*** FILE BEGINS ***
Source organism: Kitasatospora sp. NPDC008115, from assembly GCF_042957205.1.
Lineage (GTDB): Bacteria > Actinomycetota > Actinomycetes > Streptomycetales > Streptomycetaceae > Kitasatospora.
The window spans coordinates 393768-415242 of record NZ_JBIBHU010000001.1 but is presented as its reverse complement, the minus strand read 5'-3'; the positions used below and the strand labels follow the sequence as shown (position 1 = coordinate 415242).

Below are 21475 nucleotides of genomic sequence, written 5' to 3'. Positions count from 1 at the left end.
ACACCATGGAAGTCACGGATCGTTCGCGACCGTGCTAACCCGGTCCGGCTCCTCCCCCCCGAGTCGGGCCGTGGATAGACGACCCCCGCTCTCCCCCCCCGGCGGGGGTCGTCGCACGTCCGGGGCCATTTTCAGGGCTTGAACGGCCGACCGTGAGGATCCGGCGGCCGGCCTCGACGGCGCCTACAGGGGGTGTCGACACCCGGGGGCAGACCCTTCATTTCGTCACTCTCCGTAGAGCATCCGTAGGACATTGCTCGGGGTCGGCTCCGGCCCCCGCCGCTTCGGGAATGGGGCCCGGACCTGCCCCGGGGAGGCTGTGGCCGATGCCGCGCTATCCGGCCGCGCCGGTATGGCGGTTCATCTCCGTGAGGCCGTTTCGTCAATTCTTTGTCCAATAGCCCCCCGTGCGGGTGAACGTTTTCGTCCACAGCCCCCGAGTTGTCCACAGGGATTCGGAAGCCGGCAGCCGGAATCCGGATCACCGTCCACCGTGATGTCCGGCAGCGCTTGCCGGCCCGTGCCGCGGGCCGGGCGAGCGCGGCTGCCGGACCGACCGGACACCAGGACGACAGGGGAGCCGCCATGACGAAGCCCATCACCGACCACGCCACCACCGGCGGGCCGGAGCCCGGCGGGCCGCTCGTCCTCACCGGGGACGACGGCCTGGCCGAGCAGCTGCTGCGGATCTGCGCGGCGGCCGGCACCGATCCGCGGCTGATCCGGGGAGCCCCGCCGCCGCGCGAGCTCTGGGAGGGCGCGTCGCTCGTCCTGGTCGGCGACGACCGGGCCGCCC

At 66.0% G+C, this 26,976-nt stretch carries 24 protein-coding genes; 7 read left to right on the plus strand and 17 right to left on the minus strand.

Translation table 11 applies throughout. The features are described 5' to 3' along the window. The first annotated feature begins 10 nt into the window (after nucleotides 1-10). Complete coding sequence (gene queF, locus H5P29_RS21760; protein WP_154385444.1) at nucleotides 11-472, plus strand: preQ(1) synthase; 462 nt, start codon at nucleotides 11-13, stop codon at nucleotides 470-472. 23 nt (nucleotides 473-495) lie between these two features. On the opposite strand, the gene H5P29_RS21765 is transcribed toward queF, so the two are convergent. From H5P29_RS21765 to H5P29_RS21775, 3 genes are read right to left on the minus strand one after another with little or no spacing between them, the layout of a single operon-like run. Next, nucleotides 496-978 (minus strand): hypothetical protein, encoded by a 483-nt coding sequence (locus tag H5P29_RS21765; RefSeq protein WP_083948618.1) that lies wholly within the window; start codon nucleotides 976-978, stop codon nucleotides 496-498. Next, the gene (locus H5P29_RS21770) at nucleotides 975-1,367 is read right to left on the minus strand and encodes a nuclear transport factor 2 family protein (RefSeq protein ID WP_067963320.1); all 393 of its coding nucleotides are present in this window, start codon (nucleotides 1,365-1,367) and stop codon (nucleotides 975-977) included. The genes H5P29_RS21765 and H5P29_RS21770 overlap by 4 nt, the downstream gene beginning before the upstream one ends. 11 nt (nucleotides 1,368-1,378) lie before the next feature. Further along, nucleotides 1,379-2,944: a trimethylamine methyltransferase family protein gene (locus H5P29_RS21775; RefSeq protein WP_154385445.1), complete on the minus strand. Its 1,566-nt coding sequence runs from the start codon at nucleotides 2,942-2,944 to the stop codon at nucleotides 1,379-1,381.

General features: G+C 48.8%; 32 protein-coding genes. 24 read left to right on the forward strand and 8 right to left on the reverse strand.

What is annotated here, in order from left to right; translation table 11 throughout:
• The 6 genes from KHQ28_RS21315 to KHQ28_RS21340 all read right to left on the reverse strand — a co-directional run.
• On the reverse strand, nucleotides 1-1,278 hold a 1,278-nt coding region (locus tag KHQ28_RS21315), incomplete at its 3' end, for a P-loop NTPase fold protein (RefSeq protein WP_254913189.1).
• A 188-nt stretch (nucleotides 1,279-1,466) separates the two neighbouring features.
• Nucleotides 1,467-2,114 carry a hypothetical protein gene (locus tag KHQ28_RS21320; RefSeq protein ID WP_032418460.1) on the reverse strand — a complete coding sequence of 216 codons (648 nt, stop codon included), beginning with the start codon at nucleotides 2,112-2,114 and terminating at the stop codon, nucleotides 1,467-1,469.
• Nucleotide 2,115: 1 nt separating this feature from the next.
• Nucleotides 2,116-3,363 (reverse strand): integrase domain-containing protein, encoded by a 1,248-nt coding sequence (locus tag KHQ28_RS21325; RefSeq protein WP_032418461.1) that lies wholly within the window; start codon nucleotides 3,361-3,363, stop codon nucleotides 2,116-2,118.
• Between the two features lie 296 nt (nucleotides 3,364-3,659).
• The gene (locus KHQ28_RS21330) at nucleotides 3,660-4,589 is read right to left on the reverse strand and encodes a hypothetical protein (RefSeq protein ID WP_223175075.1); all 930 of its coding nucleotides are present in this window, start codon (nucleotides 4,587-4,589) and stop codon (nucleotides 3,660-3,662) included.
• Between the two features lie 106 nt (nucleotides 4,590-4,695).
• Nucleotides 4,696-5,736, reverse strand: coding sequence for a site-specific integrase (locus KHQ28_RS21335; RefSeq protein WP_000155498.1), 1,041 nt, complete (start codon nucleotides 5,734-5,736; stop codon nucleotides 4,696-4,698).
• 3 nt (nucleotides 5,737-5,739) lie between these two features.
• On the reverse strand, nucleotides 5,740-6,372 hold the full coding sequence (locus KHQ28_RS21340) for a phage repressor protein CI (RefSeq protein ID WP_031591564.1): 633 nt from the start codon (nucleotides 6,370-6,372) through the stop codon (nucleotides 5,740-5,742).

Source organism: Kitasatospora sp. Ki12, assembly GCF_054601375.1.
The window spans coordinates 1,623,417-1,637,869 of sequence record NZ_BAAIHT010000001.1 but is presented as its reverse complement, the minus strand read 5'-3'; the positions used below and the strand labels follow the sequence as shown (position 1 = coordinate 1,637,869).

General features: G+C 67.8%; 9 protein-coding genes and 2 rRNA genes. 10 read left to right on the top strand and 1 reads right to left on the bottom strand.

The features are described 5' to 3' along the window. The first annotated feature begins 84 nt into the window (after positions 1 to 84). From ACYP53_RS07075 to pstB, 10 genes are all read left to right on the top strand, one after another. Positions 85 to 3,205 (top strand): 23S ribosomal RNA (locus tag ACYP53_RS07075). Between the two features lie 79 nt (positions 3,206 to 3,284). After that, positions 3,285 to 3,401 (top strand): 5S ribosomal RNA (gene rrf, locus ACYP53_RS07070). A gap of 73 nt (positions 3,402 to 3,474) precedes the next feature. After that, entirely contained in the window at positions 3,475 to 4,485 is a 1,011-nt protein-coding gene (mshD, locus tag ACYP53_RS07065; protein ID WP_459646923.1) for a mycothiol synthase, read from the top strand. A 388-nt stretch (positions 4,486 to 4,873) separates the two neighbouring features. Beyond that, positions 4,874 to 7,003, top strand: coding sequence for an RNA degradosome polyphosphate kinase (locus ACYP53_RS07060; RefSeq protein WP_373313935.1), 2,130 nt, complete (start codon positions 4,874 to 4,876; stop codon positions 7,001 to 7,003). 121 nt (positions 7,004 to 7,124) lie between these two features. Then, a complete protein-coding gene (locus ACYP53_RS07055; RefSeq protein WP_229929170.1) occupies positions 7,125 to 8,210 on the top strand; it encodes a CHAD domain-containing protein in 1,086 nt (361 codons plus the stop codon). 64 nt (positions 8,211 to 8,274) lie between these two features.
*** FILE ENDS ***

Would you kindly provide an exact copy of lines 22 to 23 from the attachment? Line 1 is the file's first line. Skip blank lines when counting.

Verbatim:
Source organism: Kitasatospora sp. Ki12, assembly GCF_054601375.1.
The window spans coordinates 1,623,417-1,637,869 of sequence record NZ_BAAIHT010000001.1 but is presented as its reverse complement, the minus strand read 5'-3'; the positions used below and the strand labels follow the sequence as shown (position 1 = coordinate 1,637,869).